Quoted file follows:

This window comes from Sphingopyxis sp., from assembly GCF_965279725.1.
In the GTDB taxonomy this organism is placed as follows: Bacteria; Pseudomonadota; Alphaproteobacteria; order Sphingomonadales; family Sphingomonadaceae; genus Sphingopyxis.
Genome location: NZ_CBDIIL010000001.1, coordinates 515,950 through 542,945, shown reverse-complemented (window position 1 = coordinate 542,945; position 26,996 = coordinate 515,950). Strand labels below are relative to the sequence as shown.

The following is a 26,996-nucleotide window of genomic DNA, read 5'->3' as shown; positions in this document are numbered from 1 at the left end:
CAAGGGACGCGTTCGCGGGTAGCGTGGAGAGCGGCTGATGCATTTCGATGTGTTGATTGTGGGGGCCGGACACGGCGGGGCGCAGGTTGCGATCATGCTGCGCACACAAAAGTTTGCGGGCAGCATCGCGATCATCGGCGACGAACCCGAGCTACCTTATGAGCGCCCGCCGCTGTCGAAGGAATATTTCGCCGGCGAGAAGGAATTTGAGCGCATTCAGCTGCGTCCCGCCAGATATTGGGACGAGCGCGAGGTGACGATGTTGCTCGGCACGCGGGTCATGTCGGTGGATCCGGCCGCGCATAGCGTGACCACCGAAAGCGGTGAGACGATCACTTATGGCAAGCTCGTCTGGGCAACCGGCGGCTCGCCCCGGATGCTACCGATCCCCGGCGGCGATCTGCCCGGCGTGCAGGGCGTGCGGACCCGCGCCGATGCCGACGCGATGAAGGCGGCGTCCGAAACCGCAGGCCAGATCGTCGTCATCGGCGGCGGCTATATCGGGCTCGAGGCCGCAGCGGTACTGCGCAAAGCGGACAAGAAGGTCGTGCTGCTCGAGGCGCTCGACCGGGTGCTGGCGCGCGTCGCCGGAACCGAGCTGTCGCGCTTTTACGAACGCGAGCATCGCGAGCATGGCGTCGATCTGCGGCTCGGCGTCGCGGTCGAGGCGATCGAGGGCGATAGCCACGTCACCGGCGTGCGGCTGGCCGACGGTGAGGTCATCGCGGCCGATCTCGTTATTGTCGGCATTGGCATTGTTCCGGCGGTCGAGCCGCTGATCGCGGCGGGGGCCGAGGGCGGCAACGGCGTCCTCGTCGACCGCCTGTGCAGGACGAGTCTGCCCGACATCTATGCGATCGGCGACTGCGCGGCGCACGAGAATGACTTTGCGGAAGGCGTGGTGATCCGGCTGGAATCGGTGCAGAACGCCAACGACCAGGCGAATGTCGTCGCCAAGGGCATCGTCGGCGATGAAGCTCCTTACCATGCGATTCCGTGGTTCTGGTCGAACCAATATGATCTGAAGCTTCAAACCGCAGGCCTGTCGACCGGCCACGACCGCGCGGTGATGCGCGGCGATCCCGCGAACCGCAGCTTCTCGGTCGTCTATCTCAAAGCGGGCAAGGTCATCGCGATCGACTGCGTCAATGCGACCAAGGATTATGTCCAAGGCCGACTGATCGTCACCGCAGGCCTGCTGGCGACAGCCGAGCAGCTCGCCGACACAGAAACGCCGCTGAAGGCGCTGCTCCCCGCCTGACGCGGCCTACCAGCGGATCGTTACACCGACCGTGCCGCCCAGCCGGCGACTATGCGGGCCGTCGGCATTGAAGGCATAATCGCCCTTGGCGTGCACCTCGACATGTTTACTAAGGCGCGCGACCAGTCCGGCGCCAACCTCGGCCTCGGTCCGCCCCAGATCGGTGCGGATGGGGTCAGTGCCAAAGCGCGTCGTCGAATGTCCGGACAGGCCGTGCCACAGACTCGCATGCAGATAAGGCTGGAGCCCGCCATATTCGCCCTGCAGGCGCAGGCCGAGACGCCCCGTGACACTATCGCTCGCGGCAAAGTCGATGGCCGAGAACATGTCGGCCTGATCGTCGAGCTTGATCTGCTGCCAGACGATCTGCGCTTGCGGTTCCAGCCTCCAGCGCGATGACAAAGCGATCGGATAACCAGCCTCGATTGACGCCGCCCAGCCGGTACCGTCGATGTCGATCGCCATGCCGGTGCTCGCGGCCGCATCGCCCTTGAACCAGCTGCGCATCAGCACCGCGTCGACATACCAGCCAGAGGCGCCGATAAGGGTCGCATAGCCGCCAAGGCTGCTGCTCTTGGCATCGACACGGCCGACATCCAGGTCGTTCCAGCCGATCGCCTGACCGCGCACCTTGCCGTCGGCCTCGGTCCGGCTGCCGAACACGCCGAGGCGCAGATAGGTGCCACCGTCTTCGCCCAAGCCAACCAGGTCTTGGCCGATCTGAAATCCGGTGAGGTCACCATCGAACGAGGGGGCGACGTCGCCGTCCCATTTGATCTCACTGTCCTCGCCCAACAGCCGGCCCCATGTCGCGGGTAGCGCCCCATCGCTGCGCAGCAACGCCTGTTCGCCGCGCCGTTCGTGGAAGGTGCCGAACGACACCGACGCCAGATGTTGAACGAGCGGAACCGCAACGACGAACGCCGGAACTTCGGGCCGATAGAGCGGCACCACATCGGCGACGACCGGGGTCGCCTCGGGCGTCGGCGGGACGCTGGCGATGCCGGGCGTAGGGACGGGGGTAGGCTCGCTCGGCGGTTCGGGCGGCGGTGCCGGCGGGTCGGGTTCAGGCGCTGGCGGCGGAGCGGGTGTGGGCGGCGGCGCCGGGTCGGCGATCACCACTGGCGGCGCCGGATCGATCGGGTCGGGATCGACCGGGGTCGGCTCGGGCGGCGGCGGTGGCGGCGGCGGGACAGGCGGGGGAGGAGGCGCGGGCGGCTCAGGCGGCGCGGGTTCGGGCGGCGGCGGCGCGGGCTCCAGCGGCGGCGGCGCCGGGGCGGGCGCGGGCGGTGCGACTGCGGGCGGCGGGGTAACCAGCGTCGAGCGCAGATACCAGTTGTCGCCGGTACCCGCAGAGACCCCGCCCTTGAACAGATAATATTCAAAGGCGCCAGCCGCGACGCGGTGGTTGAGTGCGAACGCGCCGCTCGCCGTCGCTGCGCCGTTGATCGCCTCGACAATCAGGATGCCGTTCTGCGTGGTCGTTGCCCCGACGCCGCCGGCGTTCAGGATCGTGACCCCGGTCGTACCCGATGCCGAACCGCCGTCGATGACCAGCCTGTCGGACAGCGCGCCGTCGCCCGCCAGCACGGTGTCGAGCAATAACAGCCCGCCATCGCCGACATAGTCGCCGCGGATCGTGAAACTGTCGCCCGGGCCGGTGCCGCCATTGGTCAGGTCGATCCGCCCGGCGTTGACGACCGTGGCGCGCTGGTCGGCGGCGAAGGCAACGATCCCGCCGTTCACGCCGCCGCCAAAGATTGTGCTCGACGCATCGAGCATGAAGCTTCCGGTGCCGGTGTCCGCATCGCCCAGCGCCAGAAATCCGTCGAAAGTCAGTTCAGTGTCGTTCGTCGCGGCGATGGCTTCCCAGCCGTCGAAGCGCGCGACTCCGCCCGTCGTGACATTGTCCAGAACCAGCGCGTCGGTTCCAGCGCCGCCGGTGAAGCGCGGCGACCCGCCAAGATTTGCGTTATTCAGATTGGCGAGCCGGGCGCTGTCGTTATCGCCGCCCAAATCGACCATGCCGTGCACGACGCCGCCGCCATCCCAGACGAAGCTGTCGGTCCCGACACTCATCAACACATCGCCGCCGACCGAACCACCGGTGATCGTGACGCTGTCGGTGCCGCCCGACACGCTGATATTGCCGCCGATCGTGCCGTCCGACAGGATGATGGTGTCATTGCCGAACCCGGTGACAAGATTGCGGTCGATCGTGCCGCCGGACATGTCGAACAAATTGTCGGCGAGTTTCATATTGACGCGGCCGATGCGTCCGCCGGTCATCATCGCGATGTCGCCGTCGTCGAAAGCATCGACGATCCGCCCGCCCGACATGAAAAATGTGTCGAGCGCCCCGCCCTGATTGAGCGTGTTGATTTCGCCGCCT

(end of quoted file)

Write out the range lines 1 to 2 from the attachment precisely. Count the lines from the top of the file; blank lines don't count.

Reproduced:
This window comes from Sphingopyxis sp., from assembly GCF_965279725.1.
In the GTDB taxonomy this organism is placed as follows: Bacteria; Pseudomonadota; Alphaproteobacteria; order Sphingomonadales; family Sphingomonadaceae; genus Sphingopyxis.